I’m going to Buffalo for a wedding this weekend, so you may not hear from me for a couple of days. But if you are in dire need of something to read in the intervening time, allow me to make a suggestion, or two. Most people have read one or two books by Kurt Vonnegut, and most people enjoy them. Slaughterhouse Five, Breakfast of Champions, and Cat’s Cradle are probably the most widely read Vonnegut books. Most folks enjoy those books, and then never read any Vonnegut again. This is a big mistake! There are number of other amazing Vonnegut books, so allow me to present to you the best of the rest (along with brief descriptions): The Sirens of Titan (“The richest and most depraved man on Earth takes a wild space journey to distant worlds, learning about the purpose of human life along the way.”); Galapagos (“A small group of apocalypse survivors stranded on the Galapagos Islands are about to become the progenitors of a brave new human race.”); Hocus Pocus (“A small, exclusive college in upstate New York is nestled along the frozen shores of Lake Mohiga… and directly across from a maximum-security prison. The two institutions manage to coexist peacefully, until 10,000 prisoners break out and head directly for the college.”); Welcome to the Monkey House (“This collection of Vonnegut’s short masterpieces share his audacious sense of humor and extraordinary creative vision.”); and finally God Bless You, Mr. Rosewater (“Eliot Rosewater, drunk, volunteer fireman, and president of the fabulously rich Rosewater foundation, is about to attempt a noble experiment with human nature… with a little help from writer Kilgore Trout.”)
“Under a black cloud, the prison. And within the prison, a bright rebel. The walls were extremely high, and although this was not possible, they appeared to lean inward yet also to bulge outward, and they were topped with a luminous frosting of broken glass.” This, of course, is an excerpt from Marlon Brando’s posthumous (and swash-buckling) novel Fan-Tan. If you really want to get into it, the rest of the excerpt is here, mateys.Previously: Ask a Book Question: The 29th in a Series (I Coulda Been a Contendah)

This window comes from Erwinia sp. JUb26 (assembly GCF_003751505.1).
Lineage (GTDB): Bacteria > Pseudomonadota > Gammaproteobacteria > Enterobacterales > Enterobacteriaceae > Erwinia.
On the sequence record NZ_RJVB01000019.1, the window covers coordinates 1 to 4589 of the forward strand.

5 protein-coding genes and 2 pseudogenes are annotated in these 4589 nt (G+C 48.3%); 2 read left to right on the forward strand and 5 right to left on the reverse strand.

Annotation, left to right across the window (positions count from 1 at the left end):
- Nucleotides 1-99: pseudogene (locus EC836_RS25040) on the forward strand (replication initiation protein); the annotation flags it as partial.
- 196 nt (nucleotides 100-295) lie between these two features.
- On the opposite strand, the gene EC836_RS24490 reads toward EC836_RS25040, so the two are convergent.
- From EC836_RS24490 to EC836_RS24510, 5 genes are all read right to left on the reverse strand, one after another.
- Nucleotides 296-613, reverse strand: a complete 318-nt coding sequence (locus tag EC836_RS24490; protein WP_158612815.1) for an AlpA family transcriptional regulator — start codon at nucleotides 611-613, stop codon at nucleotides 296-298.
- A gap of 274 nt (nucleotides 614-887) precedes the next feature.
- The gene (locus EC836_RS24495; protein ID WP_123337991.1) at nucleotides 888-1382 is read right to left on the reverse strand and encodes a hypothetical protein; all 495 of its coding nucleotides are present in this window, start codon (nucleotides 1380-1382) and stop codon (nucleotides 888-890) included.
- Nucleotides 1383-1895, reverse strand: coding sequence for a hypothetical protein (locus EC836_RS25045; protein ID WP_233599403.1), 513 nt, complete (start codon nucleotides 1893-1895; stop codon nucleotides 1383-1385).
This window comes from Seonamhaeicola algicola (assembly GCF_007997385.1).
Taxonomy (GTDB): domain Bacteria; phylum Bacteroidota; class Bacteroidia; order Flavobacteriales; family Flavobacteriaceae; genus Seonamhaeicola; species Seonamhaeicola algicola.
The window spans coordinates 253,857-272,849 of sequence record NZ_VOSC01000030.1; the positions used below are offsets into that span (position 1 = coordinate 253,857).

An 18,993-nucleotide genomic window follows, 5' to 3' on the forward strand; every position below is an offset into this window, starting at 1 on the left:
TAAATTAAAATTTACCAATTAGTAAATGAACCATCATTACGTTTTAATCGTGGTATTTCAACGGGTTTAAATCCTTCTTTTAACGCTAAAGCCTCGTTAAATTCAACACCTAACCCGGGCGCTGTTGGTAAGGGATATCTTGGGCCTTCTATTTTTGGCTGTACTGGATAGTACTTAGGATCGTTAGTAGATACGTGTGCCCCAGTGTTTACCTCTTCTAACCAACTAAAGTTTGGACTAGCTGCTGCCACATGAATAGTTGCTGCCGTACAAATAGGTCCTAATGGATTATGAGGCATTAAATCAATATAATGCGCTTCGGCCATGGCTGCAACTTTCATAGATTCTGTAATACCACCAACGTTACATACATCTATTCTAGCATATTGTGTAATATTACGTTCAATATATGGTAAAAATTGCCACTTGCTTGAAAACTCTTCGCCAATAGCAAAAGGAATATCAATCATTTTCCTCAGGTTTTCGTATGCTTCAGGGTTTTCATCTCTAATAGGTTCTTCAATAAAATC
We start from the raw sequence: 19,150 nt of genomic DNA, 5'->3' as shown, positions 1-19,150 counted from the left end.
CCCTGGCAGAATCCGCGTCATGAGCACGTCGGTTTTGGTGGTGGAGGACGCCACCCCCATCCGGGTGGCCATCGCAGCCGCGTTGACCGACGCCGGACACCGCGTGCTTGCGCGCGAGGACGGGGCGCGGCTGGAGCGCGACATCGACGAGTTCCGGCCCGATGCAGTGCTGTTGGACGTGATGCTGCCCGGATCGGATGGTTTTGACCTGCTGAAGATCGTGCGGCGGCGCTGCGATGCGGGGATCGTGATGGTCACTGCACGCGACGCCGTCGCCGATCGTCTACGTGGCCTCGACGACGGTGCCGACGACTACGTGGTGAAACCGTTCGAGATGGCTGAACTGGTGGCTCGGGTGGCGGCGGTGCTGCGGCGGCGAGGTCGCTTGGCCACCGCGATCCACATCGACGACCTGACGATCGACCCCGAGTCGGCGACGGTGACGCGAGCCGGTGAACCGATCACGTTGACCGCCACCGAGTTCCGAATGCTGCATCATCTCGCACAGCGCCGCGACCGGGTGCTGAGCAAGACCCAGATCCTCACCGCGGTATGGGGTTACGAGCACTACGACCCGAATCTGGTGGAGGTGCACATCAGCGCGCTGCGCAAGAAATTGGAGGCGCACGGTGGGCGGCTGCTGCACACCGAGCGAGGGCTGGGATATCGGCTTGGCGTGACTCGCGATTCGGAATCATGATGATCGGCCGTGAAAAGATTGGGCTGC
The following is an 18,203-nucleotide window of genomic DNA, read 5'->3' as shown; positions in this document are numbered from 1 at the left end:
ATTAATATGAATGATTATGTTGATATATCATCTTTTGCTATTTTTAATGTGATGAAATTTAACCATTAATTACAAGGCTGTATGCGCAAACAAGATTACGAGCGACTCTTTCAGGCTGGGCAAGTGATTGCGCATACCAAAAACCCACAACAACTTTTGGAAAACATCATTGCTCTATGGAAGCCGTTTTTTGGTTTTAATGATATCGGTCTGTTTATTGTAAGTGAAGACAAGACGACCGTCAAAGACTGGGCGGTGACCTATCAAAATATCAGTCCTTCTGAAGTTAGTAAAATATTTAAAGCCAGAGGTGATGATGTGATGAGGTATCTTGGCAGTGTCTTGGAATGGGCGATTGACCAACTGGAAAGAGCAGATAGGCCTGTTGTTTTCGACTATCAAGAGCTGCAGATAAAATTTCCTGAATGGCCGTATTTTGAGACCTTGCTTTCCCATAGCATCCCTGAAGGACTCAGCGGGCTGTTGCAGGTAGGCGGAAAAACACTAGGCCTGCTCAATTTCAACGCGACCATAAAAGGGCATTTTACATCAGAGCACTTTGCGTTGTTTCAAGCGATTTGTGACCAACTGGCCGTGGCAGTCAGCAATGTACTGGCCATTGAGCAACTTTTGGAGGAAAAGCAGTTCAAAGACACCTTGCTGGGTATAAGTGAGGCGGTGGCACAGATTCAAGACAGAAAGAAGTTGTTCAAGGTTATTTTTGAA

Canada’s national airwaves took on a decidedly literary tone last week with the latest installment of Canada Reads. This annual, week-long competition began in 2002 when five celebrity readers went to bat for the Canadian book of their choice. The panel would convince and cajole each other and at the end of each day, they would vote one of the contenders off the literary island. At the end of the week, one book survives.The 2007 winner is Lullabies For Little Criminals, by Heather O’Neill, and championed by Winnipeg songwriter and poet John K. Samson.In O’Neill’s novel, the 12-year-old narrator, neglected by her junkie father, “collects and covets the small crumbs of happiness she finds as she navigates the streets of Montreal’s red-light district.”Lullabies beat out Natasha and Other Stories by David Bezmozgis, (championed by Barenaked Ladies singer Steven Page), The Song of Kahunsha by Anosh Irani, (pitched by writer Donna Morrissey), Children of My Heart by Gabrielle Roy (defended by journalist Denise Bombardier), and Timothy Taylor’s Stanley Park (whose praises were sung by Blue Rodeo’s Jim Cuddy).This year’s contest was an all-star competition, as each of the panelists had successfully championed the previous five winners:Page’s pick in 2002, Michael Ondaatje’s wonderful In The Skin of The Lion, set in the immigrant communities of Toronto between the two world wars, won that year’s contest.In 2003, Bombardier’s pick Next Episode by Hubert Aquin, was victorious. Cuddy outsung the competition in 2004, giving victory to Guy Vanderhaeghe’s The Last Crossing. In 2005, the crown went to Rockbound by Frank Parker Day, and pitched by Donna Morrissey. And John Samson’s first taste of victory came last year with his winning defense of A Complicated Kindness by Miriam Toews.Note that these books (and their contenders) include novels, short fiction and poetry, and are as likely to be drawn from Canada’s rich literary tradition as from the latest offerings from publishers. I might quibble with some of the choices (that Leonard Cohen’s second novel Beautiful Losers lost in 2005 still irks me, and I sided with Scott Thompson in his pitch for Mordecai Richler’s Cocksure in 2006). Still, sour grapes aside, it’s tremendously healthy for a country to be occasionally reminded of its often-overlooked literary past.Those of you who have read my bio or my Millions contributions over the years know that I don’t shy away from slipping a mention of my favorite songwriters and musicians – past and present – wherever I can possibly fit them in. So with that in mind, I would be remiss if I didn’t point out that this year’s and last year’s championing defender, John K. Samson is himself, one hell of a songwriter, and three albums by his band, The Weakerthans, sit proudly in my record collection. Samson is also a founding publisher of Arbeiter Ring Publishing, specializing in social and political works.